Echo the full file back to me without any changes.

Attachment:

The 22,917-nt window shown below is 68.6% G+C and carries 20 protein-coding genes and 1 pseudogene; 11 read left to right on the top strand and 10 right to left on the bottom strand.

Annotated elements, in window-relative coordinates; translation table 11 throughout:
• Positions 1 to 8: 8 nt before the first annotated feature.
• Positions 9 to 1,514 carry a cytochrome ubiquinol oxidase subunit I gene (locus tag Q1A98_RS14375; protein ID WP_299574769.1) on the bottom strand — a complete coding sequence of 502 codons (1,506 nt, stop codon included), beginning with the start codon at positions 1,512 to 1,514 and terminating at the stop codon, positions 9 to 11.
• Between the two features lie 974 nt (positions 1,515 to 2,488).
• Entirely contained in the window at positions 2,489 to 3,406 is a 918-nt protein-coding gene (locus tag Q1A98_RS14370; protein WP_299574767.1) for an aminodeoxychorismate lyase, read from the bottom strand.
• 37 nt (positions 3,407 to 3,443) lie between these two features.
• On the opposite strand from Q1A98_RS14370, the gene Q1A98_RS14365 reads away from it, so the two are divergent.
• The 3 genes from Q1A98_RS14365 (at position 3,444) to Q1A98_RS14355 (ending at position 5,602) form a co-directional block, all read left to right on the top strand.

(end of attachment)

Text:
The 22,917-nt window shown below is 68.6% G+C and carries 20 protein-coding genes and 1 pseudogene; 11 read left to right on the top strand and 10 right to left on the bottom strand.

Annotated elements, in window-relative coordinates; translation table 11 throughout:
• Positions 1 to 8: 8 nt before the first annotated feature.
• Positions 9 to 1,514 carry a cytochrome ubiquinol oxidase subunit I gene (locus tag Q1A98_RS14375; protein ID WP_299574769.1) on the bottom strand — a complete coding sequence of 502 codons (1,506 nt, stop codon included), beginning with the start codon at positions 1,512 to 1,514 and terminating at the stop codon, positions 9 to 11.
• Between the two features lie 974 nt (positions 1,515 to 2,488).
• Entirely contained in the window at positions 2,489 to 3,406 is a 918-nt protein-coding gene (locus tag Q1A98_RS14370; protein WP_299574767.1) for an aminodeoxychorismate lyase, read from the bottom strand.
• 37 nt (positions 3,407 to 3,443) lie between these two features.
• On the opposite strand from Q1A98_RS14370, the gene Q1A98_RS14365 reads away from it, so the two are divergent.
• The 3 genes from Q1A98_RS14365 (at position 3,444) to Q1A98_RS14355 (ending at position 5,602) form a co-directional block, all read left to right on the top strand.